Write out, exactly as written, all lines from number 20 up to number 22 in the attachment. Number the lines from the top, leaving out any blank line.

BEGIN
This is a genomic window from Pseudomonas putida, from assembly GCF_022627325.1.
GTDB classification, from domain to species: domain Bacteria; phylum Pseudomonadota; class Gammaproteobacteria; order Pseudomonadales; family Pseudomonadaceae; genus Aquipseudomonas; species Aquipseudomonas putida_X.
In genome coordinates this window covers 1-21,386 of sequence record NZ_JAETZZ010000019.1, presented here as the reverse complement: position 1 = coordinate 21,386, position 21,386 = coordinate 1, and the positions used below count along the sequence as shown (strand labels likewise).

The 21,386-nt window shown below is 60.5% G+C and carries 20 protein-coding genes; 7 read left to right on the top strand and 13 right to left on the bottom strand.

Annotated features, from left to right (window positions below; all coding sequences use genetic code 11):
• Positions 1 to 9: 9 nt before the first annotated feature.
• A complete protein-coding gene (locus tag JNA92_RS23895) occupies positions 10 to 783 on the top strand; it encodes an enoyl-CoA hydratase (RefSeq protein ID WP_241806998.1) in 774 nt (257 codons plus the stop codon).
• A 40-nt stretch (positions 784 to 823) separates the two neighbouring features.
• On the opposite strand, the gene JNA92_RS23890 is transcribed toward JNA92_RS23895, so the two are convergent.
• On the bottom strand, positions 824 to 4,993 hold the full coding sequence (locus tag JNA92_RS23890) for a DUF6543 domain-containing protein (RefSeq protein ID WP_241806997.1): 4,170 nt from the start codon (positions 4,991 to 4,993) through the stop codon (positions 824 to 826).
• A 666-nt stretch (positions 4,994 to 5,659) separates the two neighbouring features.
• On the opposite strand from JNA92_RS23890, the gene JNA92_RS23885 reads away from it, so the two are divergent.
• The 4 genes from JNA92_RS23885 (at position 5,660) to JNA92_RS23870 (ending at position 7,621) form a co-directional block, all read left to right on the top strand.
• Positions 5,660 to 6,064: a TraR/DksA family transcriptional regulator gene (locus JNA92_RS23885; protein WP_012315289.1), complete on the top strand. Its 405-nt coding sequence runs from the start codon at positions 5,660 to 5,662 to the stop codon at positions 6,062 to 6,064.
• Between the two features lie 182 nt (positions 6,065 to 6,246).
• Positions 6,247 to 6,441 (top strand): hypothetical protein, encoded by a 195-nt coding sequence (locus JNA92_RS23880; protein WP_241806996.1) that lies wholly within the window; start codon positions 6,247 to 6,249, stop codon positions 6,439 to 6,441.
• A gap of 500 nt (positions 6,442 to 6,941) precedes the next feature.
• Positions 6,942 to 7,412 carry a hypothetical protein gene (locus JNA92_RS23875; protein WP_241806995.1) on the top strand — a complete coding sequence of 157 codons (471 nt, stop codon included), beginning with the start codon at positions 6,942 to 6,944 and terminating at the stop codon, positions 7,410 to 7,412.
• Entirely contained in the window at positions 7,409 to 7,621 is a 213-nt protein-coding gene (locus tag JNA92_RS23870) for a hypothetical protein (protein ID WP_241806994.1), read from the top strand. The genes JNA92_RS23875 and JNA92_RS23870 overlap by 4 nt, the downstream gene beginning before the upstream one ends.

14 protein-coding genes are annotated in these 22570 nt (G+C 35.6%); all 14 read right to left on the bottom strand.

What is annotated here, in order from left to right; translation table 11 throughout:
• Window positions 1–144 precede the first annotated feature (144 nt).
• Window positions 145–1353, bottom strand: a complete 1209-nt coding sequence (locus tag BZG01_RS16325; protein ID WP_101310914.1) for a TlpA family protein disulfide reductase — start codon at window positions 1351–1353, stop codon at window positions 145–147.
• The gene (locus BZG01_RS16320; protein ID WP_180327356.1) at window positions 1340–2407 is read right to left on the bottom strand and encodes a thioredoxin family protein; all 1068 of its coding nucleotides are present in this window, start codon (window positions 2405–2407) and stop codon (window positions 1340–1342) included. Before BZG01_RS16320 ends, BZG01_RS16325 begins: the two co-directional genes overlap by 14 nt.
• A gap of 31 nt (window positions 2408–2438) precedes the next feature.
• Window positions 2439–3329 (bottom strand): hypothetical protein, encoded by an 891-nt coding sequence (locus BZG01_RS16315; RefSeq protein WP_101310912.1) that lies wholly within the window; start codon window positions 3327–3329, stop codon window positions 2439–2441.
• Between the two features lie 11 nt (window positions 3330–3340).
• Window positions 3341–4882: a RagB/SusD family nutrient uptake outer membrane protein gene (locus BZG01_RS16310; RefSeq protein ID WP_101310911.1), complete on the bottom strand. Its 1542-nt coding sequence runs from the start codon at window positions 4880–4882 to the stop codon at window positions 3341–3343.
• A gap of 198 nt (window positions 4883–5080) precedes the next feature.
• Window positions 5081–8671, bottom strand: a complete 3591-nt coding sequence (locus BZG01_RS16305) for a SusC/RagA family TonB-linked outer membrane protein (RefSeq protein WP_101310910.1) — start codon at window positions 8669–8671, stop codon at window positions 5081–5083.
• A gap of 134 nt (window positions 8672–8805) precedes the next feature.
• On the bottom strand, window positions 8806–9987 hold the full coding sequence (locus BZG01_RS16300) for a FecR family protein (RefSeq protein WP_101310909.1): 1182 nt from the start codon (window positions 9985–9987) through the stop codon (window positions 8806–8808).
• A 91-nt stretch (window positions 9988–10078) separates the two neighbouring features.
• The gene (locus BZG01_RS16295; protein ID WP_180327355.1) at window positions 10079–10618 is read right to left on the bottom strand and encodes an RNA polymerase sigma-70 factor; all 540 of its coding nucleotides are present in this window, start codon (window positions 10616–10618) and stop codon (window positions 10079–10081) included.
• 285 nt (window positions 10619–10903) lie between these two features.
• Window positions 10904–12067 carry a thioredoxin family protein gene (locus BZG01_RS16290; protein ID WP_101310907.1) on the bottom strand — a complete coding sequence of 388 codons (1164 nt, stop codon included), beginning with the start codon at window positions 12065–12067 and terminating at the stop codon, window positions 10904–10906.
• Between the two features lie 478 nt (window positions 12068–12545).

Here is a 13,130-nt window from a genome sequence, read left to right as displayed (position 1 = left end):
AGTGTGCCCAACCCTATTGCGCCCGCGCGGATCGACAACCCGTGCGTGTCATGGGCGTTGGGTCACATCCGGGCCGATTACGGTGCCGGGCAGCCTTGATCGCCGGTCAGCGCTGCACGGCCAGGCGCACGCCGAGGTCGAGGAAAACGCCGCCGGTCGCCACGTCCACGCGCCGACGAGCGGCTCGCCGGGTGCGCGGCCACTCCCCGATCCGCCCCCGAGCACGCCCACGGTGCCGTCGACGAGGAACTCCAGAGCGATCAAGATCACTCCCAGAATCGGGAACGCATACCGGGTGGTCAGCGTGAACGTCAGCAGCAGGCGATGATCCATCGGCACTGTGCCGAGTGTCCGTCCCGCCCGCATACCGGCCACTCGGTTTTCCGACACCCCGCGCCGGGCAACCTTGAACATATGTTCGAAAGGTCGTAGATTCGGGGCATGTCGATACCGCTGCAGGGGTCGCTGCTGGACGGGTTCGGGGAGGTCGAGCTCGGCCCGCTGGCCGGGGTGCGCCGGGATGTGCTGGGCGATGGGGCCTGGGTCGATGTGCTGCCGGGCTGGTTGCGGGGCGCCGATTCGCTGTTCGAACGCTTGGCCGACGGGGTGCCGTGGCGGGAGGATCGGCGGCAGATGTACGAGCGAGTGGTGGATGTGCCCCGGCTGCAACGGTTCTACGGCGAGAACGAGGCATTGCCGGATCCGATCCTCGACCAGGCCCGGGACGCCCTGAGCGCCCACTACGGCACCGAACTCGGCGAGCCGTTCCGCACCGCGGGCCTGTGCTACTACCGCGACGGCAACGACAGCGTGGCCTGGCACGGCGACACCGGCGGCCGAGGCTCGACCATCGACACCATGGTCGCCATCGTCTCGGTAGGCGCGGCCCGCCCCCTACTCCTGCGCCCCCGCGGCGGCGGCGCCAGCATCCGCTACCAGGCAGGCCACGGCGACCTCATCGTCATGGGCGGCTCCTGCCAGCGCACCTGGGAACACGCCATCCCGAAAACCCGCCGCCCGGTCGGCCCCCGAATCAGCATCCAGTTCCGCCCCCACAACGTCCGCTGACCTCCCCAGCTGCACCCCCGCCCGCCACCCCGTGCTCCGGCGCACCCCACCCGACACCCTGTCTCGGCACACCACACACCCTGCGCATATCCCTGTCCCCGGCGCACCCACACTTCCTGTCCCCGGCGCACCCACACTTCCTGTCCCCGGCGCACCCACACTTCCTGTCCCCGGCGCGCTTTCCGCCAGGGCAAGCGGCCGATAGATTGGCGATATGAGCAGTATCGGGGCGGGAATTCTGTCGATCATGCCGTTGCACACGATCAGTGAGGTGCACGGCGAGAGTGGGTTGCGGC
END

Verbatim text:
14 protein-coding genes are annotated in these 22570 nt (G+C 35.6%); all 14 read right to left on the bottom strand.

What is annotated here, in order from left to right; translation table 11 throughout:
• Window positions 1–144 precede the first annotated feature (144 nt).